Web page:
To most casual football fans the first club that springs to mind when the subject of Norwegian football comes around is Rosenborg. Based in Trondheim, ‘RBK’ has won a mammoth 26 Eliteserien titles, nearly three times more than next on the list Fredrikstad. Many out there will remember them winning a ridiculous 13 titles in a row between 1992-2004 and most recently they have won the last four gold medals dating back from 2015. This is a machine of a club, but the 2019 campaign has not gone to plan so far. A couple of recent victories have somewhat helped steady an increasingly unstable ship, but just 1 win in their first 8 games was near enough crisis level for such a big club.

There has been much debate about what the problems have been at RBK. The most popular answer and easiest figure to blame is their new head coach Eirik Horneland. The ex Haugesund manager came in with his own ideas and a fresh approach. The most obvious initial difference was formation wise. For many years Rosenborg had been a religious 4-3-3 team but Horneland started the season with his own different 4-4-1-1 approach. The problem with doing that was reportedly unsettling players who had been used to the familiar ‘RBK way’ of doing things. Stories came out such as from left winger Samuel Adegbenro who said he “wasn’t sure’ if he would fit Horneland’s system very well having been told to be ‘more disciplined’ in approach”. The coach has switched between a lot of different formations and was even forced to revert back to the tried and trusted ‘Rosenborg 4-3-3’ in some cases.


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Rosenborg formations used in the Eliteserien so far in 2019.


Problems in attack

Let’s look at some cold hard statistics to pinpoint exactly what has changed at Rosenborg this season. Their possession has remained around the 55% mark and from a defensive point of view, their xG conceded per game has only risen extremely slightly from 1.07 to 1.10. Despite some opinion that their defence has been ‘poor’, it would appear as though not too much has changed in this department. The real problem lies in the more technical and attacking areas. Rosenborg’s xG per game has significantly reduced from 1.50 to just 0.95. Their xG per shot is an appallingly low 0.087, which is actually the worst out of any club in the entire league!

The simple fact is that the Trondheim outfit hasn’t been getting enough shots on goal. Their average shots per 90 mins have reduced to 10.72 compared to 13.36 in 2018. Accuracy on target has also dipped to a low of 30.7% as opposed to nearly 40% last season. And it seems that they have been more desperate to shoot from less advantaged positions with nearly half of their attempts coming outside of the penalty area. Again, this is a significant increase from last season when nearly 60% of their shots were from inside the box.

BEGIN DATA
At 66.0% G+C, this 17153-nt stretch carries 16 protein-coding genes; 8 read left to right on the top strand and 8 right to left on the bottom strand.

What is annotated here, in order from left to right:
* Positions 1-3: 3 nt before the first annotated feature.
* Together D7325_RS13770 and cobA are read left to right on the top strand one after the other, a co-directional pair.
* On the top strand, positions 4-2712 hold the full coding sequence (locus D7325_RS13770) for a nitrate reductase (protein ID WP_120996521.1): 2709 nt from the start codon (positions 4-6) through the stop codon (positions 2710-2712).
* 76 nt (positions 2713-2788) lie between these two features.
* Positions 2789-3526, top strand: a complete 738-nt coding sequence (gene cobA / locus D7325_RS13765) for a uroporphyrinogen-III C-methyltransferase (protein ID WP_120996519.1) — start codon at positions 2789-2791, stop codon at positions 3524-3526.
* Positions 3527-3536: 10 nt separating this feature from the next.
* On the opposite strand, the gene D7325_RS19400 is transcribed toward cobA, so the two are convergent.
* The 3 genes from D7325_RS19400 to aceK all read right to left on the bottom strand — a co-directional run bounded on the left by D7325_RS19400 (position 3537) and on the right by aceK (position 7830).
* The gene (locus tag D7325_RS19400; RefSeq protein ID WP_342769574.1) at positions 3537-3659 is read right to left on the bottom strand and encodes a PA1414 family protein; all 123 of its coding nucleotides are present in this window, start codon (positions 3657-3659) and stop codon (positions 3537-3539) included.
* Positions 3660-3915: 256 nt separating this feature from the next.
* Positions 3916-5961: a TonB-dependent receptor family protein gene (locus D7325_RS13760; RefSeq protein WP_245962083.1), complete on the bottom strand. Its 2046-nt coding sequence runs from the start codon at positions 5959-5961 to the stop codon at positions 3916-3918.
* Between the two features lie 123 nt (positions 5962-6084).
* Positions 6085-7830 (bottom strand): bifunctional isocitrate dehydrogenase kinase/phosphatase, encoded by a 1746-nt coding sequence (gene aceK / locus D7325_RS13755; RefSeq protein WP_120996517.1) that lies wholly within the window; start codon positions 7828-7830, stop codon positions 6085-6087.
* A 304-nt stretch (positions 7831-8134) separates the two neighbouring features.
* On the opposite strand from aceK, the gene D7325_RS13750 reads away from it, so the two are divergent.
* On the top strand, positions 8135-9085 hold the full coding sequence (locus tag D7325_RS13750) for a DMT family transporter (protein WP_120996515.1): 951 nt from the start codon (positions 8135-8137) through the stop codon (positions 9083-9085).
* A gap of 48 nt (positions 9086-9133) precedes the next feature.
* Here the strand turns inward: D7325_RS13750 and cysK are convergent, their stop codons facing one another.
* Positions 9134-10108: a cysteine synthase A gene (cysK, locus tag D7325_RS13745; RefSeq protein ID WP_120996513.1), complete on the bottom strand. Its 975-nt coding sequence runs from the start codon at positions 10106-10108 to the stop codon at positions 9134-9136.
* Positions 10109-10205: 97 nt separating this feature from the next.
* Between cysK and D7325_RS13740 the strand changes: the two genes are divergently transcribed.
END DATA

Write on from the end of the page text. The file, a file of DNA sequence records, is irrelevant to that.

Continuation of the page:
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Rosenborg shots on target this season have dropped to as low as 30.7% – the lowest rate in the whole league.


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46.4% of Rosenborg’s shots have come from outside the penalty area in 2019 – the third highest % out of all teams in the Eliteserien.

Crossing Woes

A big factor attributing towards their issues have been the type of tactics and system the new coach likes to employ. Horneland has clearly been targeting wide areas because only one team in the Eliteserien (Brann) have attempted more crosses per match than RBK this season (22.01). This is another big change compared to the previous campaign when they averaged significantly less (16.88). Of course, many a good side has based their success around wide areas and crossing. However, the biggest issue RBK have had in this department is accuracy. Just 26.07% of their crosses have been hitting the mark, which is yet another statistic in which they rank worst out of anyone in the league.

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Rosenborg crosses vs Mjøndalen (19/5/19). A staggering amount of 20/21 was inaccurate.